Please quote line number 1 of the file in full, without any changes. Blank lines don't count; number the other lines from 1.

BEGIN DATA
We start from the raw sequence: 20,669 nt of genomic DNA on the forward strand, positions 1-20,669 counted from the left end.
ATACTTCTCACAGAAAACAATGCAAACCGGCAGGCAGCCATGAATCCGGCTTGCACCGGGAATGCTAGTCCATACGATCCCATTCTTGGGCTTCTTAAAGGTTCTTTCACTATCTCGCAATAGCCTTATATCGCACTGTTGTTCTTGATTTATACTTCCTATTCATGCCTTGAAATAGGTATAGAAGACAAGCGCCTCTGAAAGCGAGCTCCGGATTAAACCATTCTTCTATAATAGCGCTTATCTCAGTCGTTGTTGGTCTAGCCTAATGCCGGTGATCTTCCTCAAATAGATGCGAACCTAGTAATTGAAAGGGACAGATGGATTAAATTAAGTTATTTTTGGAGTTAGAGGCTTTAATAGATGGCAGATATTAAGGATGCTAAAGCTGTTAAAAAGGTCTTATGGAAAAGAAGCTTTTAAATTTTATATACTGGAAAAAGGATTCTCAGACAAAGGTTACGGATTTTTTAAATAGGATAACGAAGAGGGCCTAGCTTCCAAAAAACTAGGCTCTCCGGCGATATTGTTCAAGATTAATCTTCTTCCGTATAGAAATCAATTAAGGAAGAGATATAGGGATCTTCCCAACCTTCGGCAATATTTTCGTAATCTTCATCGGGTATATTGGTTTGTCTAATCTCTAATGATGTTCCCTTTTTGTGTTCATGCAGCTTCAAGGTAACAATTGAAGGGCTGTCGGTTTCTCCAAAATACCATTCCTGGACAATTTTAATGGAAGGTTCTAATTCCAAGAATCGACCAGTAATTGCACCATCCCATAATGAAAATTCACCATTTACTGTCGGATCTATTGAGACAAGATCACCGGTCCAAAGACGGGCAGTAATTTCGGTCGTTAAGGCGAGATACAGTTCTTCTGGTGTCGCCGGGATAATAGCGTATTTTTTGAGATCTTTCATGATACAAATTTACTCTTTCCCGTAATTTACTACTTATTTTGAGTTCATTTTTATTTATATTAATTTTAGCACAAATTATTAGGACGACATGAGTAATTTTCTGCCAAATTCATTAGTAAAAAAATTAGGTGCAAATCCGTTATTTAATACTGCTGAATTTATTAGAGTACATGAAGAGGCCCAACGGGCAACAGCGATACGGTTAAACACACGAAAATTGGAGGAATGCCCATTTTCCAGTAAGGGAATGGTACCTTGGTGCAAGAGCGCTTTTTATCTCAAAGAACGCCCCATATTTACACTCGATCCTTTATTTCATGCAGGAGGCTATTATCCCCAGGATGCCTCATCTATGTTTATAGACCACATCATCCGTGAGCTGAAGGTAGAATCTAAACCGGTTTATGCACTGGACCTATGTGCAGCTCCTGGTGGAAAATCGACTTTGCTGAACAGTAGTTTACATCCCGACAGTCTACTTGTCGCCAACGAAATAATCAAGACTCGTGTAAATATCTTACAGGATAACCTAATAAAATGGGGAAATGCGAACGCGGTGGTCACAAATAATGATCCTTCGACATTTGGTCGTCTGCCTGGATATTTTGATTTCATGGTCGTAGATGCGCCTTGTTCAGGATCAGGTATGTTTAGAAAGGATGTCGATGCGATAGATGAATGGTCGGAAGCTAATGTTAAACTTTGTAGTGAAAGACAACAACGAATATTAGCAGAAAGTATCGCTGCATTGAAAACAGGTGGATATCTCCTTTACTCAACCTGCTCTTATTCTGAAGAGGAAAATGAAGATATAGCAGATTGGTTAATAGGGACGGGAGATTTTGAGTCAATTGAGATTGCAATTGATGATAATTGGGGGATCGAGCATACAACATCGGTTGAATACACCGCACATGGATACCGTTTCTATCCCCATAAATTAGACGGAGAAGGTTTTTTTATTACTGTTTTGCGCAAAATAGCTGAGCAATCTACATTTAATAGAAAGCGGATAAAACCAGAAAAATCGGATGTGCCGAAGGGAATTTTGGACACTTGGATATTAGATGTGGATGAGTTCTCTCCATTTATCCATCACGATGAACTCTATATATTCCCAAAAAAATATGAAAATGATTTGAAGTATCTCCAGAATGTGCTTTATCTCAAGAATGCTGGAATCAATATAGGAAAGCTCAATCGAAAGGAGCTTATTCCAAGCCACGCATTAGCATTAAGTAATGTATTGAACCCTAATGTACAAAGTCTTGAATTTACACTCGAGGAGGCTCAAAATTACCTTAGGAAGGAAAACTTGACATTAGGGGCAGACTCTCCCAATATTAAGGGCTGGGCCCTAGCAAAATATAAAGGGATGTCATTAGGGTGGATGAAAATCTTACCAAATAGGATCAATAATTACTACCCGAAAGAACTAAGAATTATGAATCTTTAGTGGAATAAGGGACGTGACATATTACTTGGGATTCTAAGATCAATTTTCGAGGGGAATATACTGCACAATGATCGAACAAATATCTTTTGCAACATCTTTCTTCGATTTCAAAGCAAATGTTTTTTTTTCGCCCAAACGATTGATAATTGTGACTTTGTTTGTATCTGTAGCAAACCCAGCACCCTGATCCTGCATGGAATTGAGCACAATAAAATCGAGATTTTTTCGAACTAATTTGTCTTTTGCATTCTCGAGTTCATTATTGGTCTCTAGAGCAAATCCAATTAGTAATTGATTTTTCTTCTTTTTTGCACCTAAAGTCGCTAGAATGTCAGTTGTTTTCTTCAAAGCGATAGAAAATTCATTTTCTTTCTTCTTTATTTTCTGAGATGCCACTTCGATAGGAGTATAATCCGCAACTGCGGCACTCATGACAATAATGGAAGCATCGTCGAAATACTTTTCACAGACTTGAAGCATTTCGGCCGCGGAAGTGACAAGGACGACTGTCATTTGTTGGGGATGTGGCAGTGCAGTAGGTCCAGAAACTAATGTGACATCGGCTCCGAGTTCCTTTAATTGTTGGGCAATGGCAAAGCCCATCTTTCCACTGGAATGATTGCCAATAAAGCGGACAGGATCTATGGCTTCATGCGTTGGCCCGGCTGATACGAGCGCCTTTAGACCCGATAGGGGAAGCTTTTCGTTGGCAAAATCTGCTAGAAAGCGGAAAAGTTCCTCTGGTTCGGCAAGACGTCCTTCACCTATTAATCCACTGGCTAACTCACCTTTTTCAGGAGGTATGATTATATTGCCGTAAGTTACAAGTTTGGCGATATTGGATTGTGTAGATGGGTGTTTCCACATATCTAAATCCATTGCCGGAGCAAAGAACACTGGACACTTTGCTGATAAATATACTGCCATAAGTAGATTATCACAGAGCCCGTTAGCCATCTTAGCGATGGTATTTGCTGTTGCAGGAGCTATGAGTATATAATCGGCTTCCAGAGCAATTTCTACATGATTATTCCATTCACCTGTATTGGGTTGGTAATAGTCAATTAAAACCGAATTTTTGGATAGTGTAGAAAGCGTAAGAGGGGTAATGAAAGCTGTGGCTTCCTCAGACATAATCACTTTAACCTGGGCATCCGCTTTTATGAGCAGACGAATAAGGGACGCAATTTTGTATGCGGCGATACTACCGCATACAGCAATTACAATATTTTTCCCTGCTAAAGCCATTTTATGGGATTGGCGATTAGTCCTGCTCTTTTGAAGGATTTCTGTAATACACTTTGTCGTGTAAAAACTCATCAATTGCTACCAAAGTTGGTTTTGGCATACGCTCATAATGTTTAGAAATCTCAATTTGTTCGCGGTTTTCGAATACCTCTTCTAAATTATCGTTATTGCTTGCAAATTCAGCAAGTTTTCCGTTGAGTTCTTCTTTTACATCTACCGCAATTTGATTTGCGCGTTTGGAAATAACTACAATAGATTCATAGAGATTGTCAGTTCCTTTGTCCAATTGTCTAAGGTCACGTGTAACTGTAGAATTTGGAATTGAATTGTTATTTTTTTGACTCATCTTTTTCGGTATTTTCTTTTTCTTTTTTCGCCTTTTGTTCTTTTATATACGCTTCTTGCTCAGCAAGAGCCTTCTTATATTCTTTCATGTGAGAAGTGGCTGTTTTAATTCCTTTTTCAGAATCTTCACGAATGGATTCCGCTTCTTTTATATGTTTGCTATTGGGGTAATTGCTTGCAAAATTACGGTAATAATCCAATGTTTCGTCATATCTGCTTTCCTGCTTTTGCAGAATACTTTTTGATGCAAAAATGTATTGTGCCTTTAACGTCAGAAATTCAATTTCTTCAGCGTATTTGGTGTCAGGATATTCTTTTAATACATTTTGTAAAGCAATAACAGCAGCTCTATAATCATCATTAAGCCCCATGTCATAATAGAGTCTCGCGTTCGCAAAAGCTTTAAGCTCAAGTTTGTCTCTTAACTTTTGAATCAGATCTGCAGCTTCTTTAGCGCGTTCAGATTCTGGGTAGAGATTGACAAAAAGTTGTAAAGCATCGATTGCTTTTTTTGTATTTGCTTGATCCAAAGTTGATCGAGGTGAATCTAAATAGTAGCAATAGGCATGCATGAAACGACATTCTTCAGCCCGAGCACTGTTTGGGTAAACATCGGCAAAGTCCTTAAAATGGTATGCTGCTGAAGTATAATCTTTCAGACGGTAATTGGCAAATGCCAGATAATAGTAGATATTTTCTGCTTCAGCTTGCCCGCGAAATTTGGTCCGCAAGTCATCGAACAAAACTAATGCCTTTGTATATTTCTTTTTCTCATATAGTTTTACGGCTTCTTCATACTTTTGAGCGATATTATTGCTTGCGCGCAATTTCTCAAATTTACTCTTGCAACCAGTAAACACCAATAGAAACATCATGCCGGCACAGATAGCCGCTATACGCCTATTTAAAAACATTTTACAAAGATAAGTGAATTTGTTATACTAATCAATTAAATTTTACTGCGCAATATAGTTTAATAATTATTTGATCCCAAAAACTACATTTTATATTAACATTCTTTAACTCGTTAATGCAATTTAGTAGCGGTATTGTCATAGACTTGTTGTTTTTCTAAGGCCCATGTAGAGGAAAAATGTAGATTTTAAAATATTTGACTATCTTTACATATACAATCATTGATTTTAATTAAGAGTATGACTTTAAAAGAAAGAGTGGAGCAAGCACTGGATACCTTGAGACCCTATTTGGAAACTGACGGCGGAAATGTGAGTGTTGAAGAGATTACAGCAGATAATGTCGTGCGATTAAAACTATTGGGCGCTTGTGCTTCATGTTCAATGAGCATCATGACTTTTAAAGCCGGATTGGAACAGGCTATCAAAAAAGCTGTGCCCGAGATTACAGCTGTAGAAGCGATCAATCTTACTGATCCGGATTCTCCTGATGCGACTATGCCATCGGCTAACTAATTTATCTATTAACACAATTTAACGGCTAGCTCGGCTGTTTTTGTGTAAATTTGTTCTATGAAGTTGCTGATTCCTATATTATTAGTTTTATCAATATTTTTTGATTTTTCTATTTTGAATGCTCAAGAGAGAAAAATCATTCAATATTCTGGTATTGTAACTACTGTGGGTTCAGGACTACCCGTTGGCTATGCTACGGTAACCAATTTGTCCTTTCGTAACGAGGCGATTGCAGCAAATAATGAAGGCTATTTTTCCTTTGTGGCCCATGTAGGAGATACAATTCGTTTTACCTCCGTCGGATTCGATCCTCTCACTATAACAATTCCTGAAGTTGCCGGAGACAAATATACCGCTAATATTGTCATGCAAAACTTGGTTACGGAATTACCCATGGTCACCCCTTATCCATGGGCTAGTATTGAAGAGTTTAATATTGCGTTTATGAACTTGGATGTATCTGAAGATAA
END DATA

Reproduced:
We start from the raw sequence: 20,669 nt of genomic DNA on the forward strand, positions 1-20,669 counted from the left end.